'˜Failings' of Saville report to be examined
A number of perceived failings in Lord Saville's report on Bloody Sunday, including his controversial finding that 17-years-old Gerald Donaghy was carrying nail bombs when he was shot dead by members of the Parachute Regiment, are to be discussed at an event in the City Hotel on Wednesday night.
The Bloody Sunday March Committee, which has organised the meeting, said the Saville report’s failure to examine Edward Heath’s government’s role and response to the events of January 30, 1972, and its apportionment of responsibility to a small number of squaddies and one minor ranking officer, would also be highlighted.
Although several witnesses, including Leo Young - whose brother John was shot dead on Bloody Sunday, Raymond Rogan and Dr. Kevin Swords, all swore under oath that Mr. Donaghy was not carrying nail bombs when he was killed.
Saville found: “It is possible that these witnesses simply did not notice that Gerald Donaghey had heavy and bulky objects in his pockets.”
This will be among the issues which are examined during tomorrow’s public meeting.
“Saville’s report has been marketed as a model for other families bereaved by State violence seeking the truth. This suggestion will be put under the microscope at the meeting.
“The crucial aspect of the report was that it piled all the blame onto low- ranking soldiers and one middle-rank officer. The top brass and the Tory politicians were left totally off the hook,” the committee said.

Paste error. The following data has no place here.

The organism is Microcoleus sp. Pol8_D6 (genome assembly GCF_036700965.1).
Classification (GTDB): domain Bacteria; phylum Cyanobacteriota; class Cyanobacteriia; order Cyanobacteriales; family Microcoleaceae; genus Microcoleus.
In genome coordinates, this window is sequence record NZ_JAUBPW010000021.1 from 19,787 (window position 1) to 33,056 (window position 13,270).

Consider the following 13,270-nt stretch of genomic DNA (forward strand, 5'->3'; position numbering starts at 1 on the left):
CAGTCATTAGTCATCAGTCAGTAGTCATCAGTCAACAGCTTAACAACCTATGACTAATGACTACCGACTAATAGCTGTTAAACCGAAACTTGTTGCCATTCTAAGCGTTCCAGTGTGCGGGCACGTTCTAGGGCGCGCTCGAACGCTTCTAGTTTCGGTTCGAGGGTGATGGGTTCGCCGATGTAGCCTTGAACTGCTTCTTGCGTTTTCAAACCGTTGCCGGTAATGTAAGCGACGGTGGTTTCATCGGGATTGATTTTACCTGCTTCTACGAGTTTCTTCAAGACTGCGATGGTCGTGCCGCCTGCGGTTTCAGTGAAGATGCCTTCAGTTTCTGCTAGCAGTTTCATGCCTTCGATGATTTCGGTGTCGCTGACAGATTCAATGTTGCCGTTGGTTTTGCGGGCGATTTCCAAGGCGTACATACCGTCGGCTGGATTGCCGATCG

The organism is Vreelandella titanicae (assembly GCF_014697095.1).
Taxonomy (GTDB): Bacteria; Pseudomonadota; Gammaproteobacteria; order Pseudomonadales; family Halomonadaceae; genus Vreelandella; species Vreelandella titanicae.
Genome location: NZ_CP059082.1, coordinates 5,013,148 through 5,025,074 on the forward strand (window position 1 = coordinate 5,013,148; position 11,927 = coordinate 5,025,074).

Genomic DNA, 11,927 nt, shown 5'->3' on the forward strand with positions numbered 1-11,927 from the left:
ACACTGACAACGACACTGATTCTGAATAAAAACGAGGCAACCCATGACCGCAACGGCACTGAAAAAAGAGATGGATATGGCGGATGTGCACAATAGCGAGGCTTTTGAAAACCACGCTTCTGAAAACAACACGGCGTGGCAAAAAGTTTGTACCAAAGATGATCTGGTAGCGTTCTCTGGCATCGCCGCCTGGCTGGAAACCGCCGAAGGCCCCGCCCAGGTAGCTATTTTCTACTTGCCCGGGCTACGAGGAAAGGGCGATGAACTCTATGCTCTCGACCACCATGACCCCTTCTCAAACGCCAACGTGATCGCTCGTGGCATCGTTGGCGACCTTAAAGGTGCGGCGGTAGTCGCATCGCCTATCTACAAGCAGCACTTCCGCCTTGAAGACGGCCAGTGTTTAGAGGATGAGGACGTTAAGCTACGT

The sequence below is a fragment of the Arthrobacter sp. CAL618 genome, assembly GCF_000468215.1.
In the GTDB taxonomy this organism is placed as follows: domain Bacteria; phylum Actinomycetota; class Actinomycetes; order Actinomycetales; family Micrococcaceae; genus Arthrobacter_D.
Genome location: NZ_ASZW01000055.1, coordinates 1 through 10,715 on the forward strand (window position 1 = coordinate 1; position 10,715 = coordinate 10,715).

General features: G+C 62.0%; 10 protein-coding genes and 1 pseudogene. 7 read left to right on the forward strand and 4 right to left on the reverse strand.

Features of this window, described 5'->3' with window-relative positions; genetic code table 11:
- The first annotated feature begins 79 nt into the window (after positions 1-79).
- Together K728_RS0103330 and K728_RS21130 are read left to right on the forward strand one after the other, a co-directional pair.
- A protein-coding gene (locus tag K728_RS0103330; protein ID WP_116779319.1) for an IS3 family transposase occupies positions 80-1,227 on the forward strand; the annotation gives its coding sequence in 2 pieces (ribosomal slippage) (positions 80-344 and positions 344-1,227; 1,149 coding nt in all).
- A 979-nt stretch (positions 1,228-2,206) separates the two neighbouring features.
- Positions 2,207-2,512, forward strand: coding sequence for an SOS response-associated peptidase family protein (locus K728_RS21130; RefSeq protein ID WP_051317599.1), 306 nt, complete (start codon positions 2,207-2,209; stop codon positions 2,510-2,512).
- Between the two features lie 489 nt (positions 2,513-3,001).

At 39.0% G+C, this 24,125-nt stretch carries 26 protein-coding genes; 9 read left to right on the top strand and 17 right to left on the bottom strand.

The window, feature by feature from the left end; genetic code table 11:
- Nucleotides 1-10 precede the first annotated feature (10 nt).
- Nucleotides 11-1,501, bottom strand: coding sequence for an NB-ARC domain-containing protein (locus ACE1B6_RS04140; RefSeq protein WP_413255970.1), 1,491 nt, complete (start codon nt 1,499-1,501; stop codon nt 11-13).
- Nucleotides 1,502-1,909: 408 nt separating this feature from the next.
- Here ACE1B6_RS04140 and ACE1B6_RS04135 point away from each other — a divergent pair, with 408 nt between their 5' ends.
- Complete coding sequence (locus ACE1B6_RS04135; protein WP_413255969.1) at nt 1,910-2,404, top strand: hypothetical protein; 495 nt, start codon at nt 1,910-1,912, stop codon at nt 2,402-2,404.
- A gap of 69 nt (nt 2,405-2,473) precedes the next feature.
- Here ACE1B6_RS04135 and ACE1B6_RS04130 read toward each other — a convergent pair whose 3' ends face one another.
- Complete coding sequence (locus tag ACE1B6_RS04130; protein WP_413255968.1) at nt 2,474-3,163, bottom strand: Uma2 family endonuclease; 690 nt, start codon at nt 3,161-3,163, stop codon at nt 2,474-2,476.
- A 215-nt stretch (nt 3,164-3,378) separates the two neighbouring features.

“This not to deny the genuineness of the joy in Guildhall Square on the day the report was published.
“Everybody on the march committee shared that feeling. With the disgraceful exception of Gerry Donaghy, all the dead and wounded were declared innocent. This signalled how far we had come, but we weren’t quite there yet.”
The committee claimed that if Saville had “followed the evidence” then the “Parachute Regiment, the British Army as a whole and the British political establishment” would have been held to account.
Referring to the former British Prime Minister David Cameron’s apology, which was beamed into Guildhall Square upon publication of the report eight years ago this Friday, the committee said: “Cameron was able to use the phrase ‘unjustified and unjustifiable’ because he wasn’t applying it to anybody from the political or military establishments.
“The phrase was a calculated diversion. The report managed to insult the Ballymurphy families, too.
“It said that the people who had deployed the paras to police a Civil Rights march and had drawn up the battle-plan for the day, had no reason to believe that such murderous violence would result.
“But murderous violence had been inflicted on the people of Ballymurphy less than six months previously by the self-same regiment.
“The military chiefs knew what they were doing when they ordered the same soldiers into the Bogside.”
The meeting will take place in the City Hotel at 7.30 p.m.